If there was one thing my wife enjoyed about the Highlander, it was the four cupholders in the center console between the passenger and driver, with one more in each of the four doors and four more for second-row passengers. Every other crossover included in our recent comparison test featured just two cupholders in this area.
If you’ve ever dealt with the sippy cups, water bottles and soda cans a family of just four requires for a Saturday out on the town — which for us involves hitting an indoor play zone with giant inflatable bounce-houses, lunch and either a bookstore or library stop — you realize drinks accumulate.
Cars.com performed its own child-safety seat check in the Highlander. (We don’t test for crash safety, just for fit and ease of installation in all our test cars.) Three seats do not fit across the Highlander’s second row. All three seat types — infant, convertible and booster — fit well, and the Latch anchors in the second row are easy to reach. There are no Latch anchors in the third row, but two seats can fit there, secured by the seat belts.
I installed my children’s convertible car seats, and there was plenty of room for the little kickers. My son found it pretty easy to climb in by himself, which is important for a family with two kids under age 4. Having one be able to get in by himself while you assist the other is a major win.
For 2012, the Highlander comes standard with a 187-horsepower, 2.7-liter four-cylinder engine teamed with a six-speed automatic transmission, for mileage rated at 20/25 mpg city/highway. The engine is pretty anemic; the version I drove this time had the V-6, but in past tests I’ve found that the four-cylinder-powered Highlander feels like an underpowered lummox. Four-cylinder models come equipped only with front-wheel drive.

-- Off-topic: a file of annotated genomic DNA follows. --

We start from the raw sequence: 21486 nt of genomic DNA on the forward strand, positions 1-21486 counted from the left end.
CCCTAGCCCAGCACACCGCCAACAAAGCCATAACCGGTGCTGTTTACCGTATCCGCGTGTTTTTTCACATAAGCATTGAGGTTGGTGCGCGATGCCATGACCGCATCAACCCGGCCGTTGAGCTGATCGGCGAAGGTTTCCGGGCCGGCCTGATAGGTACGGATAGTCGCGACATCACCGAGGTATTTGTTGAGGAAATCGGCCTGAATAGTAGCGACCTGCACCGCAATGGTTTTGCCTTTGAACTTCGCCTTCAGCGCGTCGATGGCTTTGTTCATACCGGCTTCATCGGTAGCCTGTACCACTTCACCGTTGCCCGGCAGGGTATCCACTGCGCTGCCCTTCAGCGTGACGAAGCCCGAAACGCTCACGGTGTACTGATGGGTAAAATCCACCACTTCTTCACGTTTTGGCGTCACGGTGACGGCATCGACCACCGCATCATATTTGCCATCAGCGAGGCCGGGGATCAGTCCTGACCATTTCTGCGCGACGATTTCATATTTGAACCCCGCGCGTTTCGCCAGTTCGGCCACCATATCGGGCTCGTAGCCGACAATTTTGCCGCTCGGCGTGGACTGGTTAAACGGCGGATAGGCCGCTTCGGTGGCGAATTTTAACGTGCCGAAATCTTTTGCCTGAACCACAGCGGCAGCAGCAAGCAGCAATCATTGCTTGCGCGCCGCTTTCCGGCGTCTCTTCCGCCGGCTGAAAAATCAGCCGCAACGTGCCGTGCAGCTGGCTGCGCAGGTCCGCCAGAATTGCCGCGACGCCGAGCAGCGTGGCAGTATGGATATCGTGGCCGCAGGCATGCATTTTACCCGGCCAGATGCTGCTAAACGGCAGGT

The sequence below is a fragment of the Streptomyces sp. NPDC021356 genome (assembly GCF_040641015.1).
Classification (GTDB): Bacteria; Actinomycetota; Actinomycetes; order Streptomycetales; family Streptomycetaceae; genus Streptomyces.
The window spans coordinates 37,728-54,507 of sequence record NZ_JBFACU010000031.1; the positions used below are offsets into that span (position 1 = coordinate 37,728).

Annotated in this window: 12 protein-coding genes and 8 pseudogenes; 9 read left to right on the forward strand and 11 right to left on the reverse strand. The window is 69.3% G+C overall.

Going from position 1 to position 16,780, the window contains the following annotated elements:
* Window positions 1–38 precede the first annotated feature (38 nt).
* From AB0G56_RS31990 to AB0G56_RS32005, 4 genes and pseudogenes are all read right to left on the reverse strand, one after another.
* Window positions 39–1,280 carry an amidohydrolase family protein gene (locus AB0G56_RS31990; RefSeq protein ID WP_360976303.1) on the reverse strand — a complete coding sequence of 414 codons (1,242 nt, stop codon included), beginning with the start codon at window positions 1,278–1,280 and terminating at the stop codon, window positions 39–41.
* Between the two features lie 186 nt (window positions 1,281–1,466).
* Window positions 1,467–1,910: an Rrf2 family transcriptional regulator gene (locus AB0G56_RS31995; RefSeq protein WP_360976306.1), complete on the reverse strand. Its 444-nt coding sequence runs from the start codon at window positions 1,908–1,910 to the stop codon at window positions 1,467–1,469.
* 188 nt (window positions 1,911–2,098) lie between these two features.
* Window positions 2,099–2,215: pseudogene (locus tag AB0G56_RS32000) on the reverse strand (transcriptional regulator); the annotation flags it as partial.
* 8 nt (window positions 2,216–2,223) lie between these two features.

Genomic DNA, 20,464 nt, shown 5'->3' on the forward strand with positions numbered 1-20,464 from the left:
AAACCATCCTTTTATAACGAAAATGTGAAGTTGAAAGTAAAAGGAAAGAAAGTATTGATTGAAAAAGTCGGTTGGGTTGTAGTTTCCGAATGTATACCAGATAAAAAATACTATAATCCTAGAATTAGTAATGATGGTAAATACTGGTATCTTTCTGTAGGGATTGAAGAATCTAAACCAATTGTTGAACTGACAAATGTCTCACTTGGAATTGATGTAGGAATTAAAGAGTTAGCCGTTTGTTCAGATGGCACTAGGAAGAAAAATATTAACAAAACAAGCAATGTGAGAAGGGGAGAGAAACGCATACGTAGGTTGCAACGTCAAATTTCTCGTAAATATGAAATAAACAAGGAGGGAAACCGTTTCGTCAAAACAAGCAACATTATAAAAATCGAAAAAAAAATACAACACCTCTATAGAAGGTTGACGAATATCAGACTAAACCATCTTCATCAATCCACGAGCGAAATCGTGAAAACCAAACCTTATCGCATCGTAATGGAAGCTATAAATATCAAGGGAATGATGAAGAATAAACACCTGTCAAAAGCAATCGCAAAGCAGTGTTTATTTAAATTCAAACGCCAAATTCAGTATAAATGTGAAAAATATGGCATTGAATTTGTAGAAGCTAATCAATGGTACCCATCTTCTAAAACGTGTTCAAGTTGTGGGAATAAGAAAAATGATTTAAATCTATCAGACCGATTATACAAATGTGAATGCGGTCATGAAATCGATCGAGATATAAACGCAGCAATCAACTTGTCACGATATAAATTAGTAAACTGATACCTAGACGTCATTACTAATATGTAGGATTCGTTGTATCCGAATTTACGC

There’s a hybrid model with a 3.5-liter V-6 and an electric motor that make a combined 280 hp, good for 28/28 mpg city/highway. The hybrid comes equipped only with all-wheel drive, which makes those mileage figures quite impressive.
My test vehicle — as do the bulk of sales — featured the 270-hp, 3.5-liter V-6 engine teamed with a five-speed automatic transmission, good for 18/24 mpg with front-wheel drive and 17/22 mpg with all-wheel drive.
Mileage is on par with the rest of the segment, with most players rating only 1 mpg above or below the Highlander.
Power was plentiful in my front-wheel-drive Highlander, which scooted from a stop with gusto and passed mightily at highway speeds. Steering was light and a tad vague, as it is in most crossovers. The ride was comfortable, the engine quiet and wind noise almost nil, which made for pleasant driving and the ability to hear every cry, complaint and occasional song from my backseat passengers.
Braking was the real issue I had with the Highlander. Even after a week and hundreds of miles of driving, I had a hard time judging the brake response. I repeatedly jerked my wife forward in her seat when I had to add more pressure than expected near a stop. This is a trait of many Toyota vehicles, and it’s one I don’t particularly enjoy.